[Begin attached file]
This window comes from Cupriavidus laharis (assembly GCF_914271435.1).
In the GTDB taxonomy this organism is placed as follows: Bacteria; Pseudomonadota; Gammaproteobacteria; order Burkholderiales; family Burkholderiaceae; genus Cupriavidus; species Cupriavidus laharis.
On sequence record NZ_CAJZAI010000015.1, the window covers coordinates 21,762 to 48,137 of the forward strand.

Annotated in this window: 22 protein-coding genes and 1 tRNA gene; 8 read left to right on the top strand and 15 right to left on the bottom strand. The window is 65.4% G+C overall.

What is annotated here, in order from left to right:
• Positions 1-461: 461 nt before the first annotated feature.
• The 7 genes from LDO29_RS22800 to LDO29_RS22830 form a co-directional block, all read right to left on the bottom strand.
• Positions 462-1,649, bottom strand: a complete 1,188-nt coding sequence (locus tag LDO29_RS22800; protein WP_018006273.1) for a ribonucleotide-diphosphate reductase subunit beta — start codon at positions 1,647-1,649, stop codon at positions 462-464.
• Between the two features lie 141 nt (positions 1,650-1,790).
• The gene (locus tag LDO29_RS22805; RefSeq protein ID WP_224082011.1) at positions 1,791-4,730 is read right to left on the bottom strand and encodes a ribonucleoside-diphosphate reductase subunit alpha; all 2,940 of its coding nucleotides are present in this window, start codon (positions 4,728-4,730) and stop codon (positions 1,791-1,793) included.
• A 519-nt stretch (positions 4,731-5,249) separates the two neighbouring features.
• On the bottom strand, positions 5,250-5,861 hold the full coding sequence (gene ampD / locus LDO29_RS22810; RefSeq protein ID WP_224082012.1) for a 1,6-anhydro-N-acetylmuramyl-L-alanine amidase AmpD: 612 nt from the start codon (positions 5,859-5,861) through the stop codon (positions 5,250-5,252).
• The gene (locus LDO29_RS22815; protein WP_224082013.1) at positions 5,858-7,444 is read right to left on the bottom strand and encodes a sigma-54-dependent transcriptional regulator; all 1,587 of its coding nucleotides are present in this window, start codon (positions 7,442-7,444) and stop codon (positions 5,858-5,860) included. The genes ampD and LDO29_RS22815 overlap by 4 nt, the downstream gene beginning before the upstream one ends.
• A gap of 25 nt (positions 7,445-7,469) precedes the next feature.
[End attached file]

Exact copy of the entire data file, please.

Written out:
This window comes from Cupriavidus laharis (assembly GCF_914271435.1).
In the GTDB taxonomy this organism is placed as follows: Bacteria; Pseudomonadota; Gammaproteobacteria; order Burkholderiales; family Burkholderiaceae; genus Cupriavidus; species Cupriavidus laharis.
On sequence record NZ_CAJZAI010000015.1, the window covers coordinates 21,762 to 48,137 of the forward strand.

Annotated in this window: 22 protein-coding genes and 1 tRNA gene; 8 read left to right on the top strand and 15 right to left on the bottom strand. The window is 65.4% G+C overall.

What is annotated here, in order from left to right:
• Positions 1-461: 461 nt before the first annotated feature.
• The 7 genes from LDO29_RS22800 to LDO29_RS22830 form a co-directional block, all read right to left on the bottom strand.
• Positions 462-1,649, bottom strand: a complete 1,188-nt coding sequence (locus tag LDO29_RS22800; protein WP_018006273.1) for a ribonucleotide-diphosphate reductase subunit beta — start codon at positions 1,647-1,649, stop codon at positions 462-464.
• Between the two features lie 141 nt (positions 1,650-1,790).
• The gene (locus tag LDO29_RS22805; RefSeq protein ID WP_224082011.1) at positions 1,791-4,730 is read right to left on the bottom strand and encodes a ribonucleoside-diphosphate reductase subunit alpha; all 2,940 of its coding nucleotides are present in this window, start codon (positions 4,728-4,730) and stop codon (positions 1,791-1,793) included.
• A 519-nt stretch (positions 4,731-5,249) separates the two neighbouring features.
• On the bottom strand, positions 5,250-5,861 hold the full coding sequence (gene ampD / locus LDO29_RS22810; RefSeq protein ID WP_224082012.1) for a 1,6-anhydro-N-acetylmuramyl-L-alanine amidase AmpD: 612 nt from the start codon (positions 5,859-5,861) through the stop codon (positions 5,250-5,252).
• The gene (locus LDO29_RS22815; protein WP_224082013.1) at positions 5,858-7,444 is read right to left on the bottom strand and encodes a sigma-54-dependent transcriptional regulator; all 1,587 of its coding nucleotides are present in this window, start codon (positions 7,442-7,444) and stop codon (positions 5,858-5,860) included. The genes ampD and LDO29_RS22815 overlap by 4 nt, the downstream gene beginning before the upstream one ends.
• A gap of 25 nt (positions 7,445-7,469) precedes the next feature.